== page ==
Parents should know that this movie has references to pot smoking, some drinking, non-explicit teen sex, references to loss, and brief strong language.

Family discussion: What would you name your band? Did Frank make the right decision? What will happen next?

If you like this, try: “Danny Collins” and “Janie Jones”

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How to Talk to Girls at Parties

Posted on May 31, 2018 at 4:02 pm

B +
Lowest Recommended Age: Mature High Schooler
MPAA Rating: Rated R for language throughout, sexual content, some drug use and nudity
Profanity: Very strong language
Alcohol/ Drugs: Alcohol, drugs
Violence/ Scariness: Sci-fi peril and some violence
Diversity Issues: None
Date Released to Theaters: June 1, 2018
Date Released to DVD: August 13, 2018
Copyright 2018 A24

Three suburban British schoolboys in the 1990’s are big fans of punk because it seems thrilling to challenge authority and pretty much everything.  But they are not very knowledgeable about anything outside of their own experience, and so when they accidentally wander into a strange party that happens to be a bunch of aliens, they just assume that they must be American girls. In How to Talk to Girls at Parties, Americans, girls, and aliens — they’re all equally unknown, and so, for these boys anyway, easy to confuse.

Neil Gaiman’s sly short story has been lovingly adapted by John Cameron Mitchell (“Hedwig and the Angry Inch,” “Rabbit Hole”), with a breakout performance by Tony-winner Alex Sharp as Enn (short for Henry), a sweet-natured kid who, like his two best friends, loves punk and really, really, really wants to learn how to talk to girls.  Somehow, though, at parties he’s the one who ends up in the kitchen talking to someone’s mum. One night, after a punk concert, they go in search of a party they heard about but end up knocking on the wrong door.  Inside, each room has a different gathering or ritual or happening going on, all exceptionally attractive people (though one has made a mistake in manifesting and has a weird forked finger).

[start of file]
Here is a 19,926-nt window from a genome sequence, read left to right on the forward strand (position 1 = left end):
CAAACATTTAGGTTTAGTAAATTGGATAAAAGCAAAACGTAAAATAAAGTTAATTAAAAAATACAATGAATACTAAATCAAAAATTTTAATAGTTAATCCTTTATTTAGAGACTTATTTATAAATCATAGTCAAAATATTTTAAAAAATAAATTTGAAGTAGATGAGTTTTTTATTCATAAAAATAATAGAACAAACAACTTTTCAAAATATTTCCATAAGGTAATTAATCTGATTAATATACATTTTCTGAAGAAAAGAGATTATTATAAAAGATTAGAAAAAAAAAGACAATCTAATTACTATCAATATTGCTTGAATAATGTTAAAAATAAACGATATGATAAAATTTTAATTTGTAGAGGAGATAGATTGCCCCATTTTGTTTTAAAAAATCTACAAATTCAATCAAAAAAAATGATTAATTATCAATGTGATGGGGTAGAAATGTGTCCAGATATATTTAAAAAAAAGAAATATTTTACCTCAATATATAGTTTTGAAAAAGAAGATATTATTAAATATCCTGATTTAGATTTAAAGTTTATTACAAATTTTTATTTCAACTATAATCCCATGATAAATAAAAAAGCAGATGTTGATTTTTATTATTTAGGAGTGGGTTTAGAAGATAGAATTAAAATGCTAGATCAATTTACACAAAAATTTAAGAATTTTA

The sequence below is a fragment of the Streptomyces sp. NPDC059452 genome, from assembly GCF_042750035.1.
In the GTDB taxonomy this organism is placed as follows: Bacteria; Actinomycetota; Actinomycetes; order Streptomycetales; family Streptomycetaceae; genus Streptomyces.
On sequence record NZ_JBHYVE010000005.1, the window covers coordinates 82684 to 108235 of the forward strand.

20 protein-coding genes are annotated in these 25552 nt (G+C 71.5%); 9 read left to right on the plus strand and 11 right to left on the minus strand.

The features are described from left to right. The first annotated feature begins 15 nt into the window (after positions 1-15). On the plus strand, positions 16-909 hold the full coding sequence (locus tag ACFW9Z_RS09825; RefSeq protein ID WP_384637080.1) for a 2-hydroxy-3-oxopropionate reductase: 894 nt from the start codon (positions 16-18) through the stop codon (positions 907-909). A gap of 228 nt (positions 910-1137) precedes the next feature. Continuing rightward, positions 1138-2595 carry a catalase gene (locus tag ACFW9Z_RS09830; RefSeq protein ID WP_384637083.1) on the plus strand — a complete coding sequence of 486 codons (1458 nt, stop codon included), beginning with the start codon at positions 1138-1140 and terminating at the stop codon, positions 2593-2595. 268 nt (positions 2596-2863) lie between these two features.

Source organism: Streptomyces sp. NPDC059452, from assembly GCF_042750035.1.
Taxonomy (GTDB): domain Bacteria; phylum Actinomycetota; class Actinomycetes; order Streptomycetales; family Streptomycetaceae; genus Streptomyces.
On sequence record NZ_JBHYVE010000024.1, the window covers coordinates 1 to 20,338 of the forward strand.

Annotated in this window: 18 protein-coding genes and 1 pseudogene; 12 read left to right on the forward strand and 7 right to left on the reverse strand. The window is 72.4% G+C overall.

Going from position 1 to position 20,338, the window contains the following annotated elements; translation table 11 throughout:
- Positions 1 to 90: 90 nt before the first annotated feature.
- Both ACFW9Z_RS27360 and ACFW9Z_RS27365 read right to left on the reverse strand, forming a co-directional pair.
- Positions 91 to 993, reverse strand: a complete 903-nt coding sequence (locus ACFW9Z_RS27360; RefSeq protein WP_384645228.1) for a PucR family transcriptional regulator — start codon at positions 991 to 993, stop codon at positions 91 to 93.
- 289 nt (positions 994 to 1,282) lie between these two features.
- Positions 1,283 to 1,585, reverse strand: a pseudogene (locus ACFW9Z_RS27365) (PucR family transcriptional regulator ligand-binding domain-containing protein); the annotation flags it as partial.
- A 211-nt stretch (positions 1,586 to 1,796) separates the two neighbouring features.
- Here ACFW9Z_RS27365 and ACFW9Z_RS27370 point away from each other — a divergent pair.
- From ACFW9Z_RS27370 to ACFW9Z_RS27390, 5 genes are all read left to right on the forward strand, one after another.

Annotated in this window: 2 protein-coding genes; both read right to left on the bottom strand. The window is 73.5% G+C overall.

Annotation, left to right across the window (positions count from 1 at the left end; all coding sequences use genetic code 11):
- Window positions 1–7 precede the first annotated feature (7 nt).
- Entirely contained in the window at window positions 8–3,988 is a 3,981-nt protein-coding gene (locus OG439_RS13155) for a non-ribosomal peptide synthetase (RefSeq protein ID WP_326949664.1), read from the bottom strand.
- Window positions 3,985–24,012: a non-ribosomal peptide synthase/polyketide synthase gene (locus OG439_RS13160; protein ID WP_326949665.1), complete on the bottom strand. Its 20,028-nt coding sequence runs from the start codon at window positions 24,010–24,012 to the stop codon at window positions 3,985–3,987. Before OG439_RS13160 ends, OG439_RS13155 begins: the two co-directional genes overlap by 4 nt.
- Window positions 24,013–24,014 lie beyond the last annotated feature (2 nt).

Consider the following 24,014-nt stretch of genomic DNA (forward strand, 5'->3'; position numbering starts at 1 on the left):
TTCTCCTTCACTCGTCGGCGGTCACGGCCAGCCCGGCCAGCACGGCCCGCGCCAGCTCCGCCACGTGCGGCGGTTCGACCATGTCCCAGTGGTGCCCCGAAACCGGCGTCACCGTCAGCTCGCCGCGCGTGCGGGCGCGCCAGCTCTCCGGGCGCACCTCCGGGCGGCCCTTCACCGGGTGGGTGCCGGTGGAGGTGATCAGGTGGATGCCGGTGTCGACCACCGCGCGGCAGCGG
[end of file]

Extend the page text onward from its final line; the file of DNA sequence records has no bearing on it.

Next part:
We know what it will take Enn the whole movie to figure out.  These are not American girls. They are aliens, on some sort of galactic tour.  And one of them, named Zan (Elle Fanning, looking far too perfect to be a human) is an alien version of punk, open-minded, curious, and inclined to break the rules. She and Enn go out exploring the world together, and they explore each other a bit, too.

The fun of all fish out of water films is seeing our world, in this case our former world, through fresh eyes. We may laugh as Zan discovers what happens when a human body processes food or speaks whatever comes into her head without understanding social norms like privacy or embarrassment. But we also appreciate her wonder at the gritty, harsh British suburb and the very things that punk is rebelling against. Her encounter with a punk queen (Nicole Kidman with gusto and evident enjoyment) is surprisingly endearing. And when Zan’s alien leaders want to interfere, well, let’s just say that it can be a real advantage to have punks on your side. A magical musical number brings everything together in quite literal terms.

Sharp is the real deal. I was struck by his performance on Broadway and really happy to see him in this film. He is able to convey innocence that comes from being true-hearted, not from a slapstick kind of awkwardness. Fanning continues to be one of the most appealing young performers in films today, always thoughtful and heartfelt. Their Romeo and Juliet romance is sweet and touching, with the adventures of Enn’s friends providing some counterpoint. Punk in this film is not angry so much as revolutionary, fueled by ideas and optimism. That may seem like an alien idea today, but Mitchell makes it seem right on time.

Parents should know that this film includes very strong language, sexual references and situations, teen partying, drinking, drugs, nudity, and some peril and violence.

Family discussion: What does punk mean to you? What is punk today? Why didn’t Zan want to follow the rules?

If you like this, try: “Stardust” and “Coraline,” also based on books by Neil Gaiman

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Trailer: Set it Up

Posted on May 23, 2018 at 3:59 pm

Coming to Netflix June 14, 2018 — “Set it Up,” the story of two assistants to highly demanding bosses who decide to “Parent Trap” them into falling in love so they won’t be so demanding. Cute idea and two stars from one of my favorite films from 2016, “Everybody Wants Some!!” — Zoey Deutsch and Glen Powell.